Fred's development is a story unto itself. When it began its career I was a student at The University of Dayton. The airplane was in its flight testing phase at Wright-Pat AFB. The primary runway at WPAFB puts UD's campus directly under the flight paths of arriving or departing A/C. The C-5 looked like 28 piss-ants (the landing gear) trying to carry a loaf of bread (the fuselage). It's TOO big to fly!!! But USAF stuck with it and this A/C has become much more than it was originally meant to be. The landing gear was a design mess. The gear is designed to tilt, level, squat, and turn to track the runway while the plane was in a definite crab on final. If memory serves me it was 1972 when Fred was flying everywhere it went with his wheels down and pinned the entire trip. Eventually, the engineers and designers were able to work out the bugs and make the plane a true mission workhorse. It currently employs a glass cockpit and is a true "Million" pound lifter. In October of 1973 we were involved with saving the nation of Israel from the Arab invasion. USAF put an exercise into work that had us flying 24/8 hrs. shifts from Loges AFB, Azores into Tel Aviv and back. Most crews spent anywhere from 6-10 hrs. sitting on the ground in Tel Aviv waiting to be unloaded, and moving their A/C as the line progressed to the depot. Technically we were flying over no other country's airspace but I knew crews that were over N. Africa trying to evade thunderstorms. I also knew of crews reporting flight security provided by the Syrian AF as they wanted NO part of radicals downing one of our C-141s or C-5s. Operation "Night Reach" or "Operation Nickel-Grass" was the largest airlift operation ever flown! We liked to think we save the nation of Israel from extinction, as many world leaders claimed. Our unit, the 30th MAS at McGuire AFB, N.J. received a hand-signed letter of thanx from Golda Meir, the Prime Minister of Israel. Reportedly, every unit that participated in this operation received a similar letter. We were expected to maintain our silence about this operation but my late grandmother was the person who alerted my family of our work. She was an avid reader of National Geographic magazine. The next summer (1974) she read a very detailed story about the entire operation in Natgeo. That article had information i was unaware of.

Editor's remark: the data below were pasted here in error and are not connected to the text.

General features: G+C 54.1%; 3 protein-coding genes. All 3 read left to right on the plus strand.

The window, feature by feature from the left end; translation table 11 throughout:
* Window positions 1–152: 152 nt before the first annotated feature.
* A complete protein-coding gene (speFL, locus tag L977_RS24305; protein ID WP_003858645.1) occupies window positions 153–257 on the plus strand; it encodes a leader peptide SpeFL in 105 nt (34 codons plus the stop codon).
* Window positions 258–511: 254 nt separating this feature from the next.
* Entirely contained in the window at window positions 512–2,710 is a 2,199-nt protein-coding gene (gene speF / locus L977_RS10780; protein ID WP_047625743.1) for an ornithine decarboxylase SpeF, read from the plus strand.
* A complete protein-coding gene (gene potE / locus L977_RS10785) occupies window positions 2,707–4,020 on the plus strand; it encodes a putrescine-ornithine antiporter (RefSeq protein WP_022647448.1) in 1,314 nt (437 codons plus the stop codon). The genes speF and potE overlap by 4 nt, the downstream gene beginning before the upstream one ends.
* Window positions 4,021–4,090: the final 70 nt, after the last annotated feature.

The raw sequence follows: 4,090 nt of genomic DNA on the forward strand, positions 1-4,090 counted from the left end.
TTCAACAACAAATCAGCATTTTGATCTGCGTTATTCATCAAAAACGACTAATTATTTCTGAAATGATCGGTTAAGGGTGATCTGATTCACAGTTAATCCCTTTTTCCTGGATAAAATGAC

Fred's development is a story unto itself. When i... (show quote
Thanks for the story! Always happy to see new information that doesn't appear in Wikipedia. Thanks for your service and have a great weekend.